Chaz Ebert re-shares her "My Start Story" video from START TV for Valentine's Day. At the end of the day, it is all about love...
An interview with Julie Andrews and Emma Walton Hamilton about their latest book, Home Work: A Memoir of My Hollywood Years, and their new podcast, Julie's Library.
What’s happened to physical comedy? Have we’ve lost the desire to stimulate the part of the brain pratfalls talk to? Max Winter wants answers to these questions, and wonders if the great silent comedian Harold Lloyd can provide them.
It's with pleasure and excitement that I welcome Tom Shales, a good friend, as a blogger on this site. Tom, the nation's best-known television critic, won the Pulitzer Prize while writing for The Washington Post from 1972 to 2010. His blog will focus on TV and whatever else he feels moved to write about. -- RE
Apparently a new bylaw at "Saturday Night Live," which began its 38th season this weekend, is "The worse the host, the more sketches in which he'll appear." So it was with big let-down Seth MacFarlane, multimillionaire comedy tycoon who hosted the season premiere. Once he arrived on the show's tiny (and, yes, "iconic") stage, he was punishingly omnipresent for the whole 90 minutes.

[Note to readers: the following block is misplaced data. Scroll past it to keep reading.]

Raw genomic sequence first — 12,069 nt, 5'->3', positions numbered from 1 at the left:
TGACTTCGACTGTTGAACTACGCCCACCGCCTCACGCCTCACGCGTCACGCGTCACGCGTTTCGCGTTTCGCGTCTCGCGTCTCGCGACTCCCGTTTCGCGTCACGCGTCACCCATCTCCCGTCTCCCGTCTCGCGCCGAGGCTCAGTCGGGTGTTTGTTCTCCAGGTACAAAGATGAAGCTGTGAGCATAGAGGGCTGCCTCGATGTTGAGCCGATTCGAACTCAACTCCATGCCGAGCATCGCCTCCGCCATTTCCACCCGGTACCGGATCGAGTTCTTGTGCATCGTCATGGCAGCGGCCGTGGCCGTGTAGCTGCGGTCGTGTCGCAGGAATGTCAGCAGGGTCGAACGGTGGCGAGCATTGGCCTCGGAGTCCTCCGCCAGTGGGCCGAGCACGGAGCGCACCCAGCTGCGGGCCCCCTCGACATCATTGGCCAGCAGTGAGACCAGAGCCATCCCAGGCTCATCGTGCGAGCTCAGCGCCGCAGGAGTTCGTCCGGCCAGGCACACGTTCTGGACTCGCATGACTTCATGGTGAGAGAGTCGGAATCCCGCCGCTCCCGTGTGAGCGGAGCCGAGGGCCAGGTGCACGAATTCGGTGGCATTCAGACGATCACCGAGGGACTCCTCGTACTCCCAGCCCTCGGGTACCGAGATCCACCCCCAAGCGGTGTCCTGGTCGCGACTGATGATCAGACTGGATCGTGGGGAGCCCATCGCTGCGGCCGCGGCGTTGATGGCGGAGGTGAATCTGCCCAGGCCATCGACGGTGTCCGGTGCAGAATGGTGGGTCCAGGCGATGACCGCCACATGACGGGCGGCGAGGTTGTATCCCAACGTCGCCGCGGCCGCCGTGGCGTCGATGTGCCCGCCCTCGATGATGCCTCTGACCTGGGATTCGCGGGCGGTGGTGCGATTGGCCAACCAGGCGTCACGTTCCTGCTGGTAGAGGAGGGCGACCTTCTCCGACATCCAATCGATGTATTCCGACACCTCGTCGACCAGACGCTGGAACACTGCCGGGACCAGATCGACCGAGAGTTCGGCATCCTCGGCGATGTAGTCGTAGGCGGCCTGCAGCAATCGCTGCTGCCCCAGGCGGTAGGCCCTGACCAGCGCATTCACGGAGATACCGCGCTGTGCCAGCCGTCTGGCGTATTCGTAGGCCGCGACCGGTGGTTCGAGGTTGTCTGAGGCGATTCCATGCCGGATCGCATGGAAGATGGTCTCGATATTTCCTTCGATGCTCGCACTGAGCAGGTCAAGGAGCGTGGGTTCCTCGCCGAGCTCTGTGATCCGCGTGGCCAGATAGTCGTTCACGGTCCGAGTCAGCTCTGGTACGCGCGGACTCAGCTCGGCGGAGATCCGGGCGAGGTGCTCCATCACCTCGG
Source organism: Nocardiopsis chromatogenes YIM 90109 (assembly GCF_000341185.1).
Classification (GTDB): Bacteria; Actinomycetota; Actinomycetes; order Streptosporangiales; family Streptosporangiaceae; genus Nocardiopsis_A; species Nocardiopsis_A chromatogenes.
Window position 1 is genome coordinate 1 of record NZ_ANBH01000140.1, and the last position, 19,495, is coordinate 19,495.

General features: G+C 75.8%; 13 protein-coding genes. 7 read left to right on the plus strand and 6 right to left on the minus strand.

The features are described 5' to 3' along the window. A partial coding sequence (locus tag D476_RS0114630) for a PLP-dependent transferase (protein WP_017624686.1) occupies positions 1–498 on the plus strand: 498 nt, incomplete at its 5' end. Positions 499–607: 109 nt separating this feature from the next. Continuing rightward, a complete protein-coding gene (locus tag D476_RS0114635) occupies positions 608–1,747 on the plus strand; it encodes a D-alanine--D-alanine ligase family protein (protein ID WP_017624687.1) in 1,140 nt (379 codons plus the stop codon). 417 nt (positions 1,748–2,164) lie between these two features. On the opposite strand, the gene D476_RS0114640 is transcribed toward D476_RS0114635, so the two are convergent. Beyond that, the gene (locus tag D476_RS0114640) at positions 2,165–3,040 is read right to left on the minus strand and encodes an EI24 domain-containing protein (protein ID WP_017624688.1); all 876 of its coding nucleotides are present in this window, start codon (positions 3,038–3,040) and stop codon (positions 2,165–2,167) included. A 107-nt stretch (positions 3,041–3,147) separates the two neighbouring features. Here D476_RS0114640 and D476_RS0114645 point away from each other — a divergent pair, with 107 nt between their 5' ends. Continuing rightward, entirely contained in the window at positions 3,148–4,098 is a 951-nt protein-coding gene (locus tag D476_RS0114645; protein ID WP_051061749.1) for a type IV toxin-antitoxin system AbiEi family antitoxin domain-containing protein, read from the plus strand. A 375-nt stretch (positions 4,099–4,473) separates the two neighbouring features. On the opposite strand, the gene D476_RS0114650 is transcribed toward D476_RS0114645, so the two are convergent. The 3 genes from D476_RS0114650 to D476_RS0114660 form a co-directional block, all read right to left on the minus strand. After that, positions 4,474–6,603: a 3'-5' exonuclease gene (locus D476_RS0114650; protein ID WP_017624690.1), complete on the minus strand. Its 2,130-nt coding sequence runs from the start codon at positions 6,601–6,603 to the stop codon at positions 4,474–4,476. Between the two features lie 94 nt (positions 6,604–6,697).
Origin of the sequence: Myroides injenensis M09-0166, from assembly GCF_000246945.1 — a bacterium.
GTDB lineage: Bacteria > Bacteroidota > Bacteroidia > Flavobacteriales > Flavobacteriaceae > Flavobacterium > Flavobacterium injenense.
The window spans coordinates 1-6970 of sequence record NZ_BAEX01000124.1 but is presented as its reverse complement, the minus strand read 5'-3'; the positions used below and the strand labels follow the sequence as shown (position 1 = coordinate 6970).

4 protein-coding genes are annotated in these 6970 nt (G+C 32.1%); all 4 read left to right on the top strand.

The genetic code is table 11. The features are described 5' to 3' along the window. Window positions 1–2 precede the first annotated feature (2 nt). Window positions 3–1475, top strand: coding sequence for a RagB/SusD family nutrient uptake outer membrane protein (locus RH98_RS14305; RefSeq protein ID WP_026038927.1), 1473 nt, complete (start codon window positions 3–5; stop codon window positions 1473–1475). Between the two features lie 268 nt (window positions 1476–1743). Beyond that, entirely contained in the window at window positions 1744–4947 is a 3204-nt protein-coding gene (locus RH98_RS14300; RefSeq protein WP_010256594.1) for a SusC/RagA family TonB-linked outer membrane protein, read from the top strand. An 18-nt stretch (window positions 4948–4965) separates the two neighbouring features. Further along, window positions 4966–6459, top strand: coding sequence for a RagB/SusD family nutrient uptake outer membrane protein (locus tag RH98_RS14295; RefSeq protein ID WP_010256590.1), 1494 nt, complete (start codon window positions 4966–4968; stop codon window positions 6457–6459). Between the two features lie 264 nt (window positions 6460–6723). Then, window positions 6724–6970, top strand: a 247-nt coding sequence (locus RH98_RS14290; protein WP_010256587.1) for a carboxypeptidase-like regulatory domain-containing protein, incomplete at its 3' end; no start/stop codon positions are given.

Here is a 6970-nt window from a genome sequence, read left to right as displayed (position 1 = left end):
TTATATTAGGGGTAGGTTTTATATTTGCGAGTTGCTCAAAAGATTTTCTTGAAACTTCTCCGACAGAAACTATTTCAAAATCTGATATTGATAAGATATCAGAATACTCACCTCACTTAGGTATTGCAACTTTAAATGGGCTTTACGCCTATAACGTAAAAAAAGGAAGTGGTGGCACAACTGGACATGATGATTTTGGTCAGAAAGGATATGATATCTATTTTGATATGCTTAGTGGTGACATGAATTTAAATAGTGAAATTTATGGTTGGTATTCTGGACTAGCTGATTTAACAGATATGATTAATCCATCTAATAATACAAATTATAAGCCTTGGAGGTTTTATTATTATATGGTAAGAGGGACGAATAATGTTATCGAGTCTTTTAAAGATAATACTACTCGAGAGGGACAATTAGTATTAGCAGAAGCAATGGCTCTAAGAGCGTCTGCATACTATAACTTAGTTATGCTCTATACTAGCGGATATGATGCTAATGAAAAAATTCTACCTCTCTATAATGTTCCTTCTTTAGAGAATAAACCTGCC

We can be grateful he didn't grab a cow bell and crash the musical act.
With the exception of MacFarlane - a man who has gone farther with less than perhaps even Tyler Perry -- the series seemed to be in tip-top ship-shape shape, especially considering that it begins a new year minus two of its greatest cast assets: Andy Samberg, off to make more movies, and the incomparably versatile Kristen Wiig, the funniest woman in television since Tina Fey. Or maybe since Gilda Radner. Or maybe since Carol Burnett. Or maybe since, dare we say it, Lucille Ball?
August, 2012, marks the 20th anniversary of the debut of "The Larry Sanders Show," episodes of which are available on Netflix Instant, Amazon Instant, iTunes, and DVD. This is the third and final part of Edward Copeland's extensive tribute to the show, including interviews with many of those involved in creating one of the best-loved comedies in television history. Part 1 (Ten Best Episodes) is here and Part 2 (The show behind the show) is here.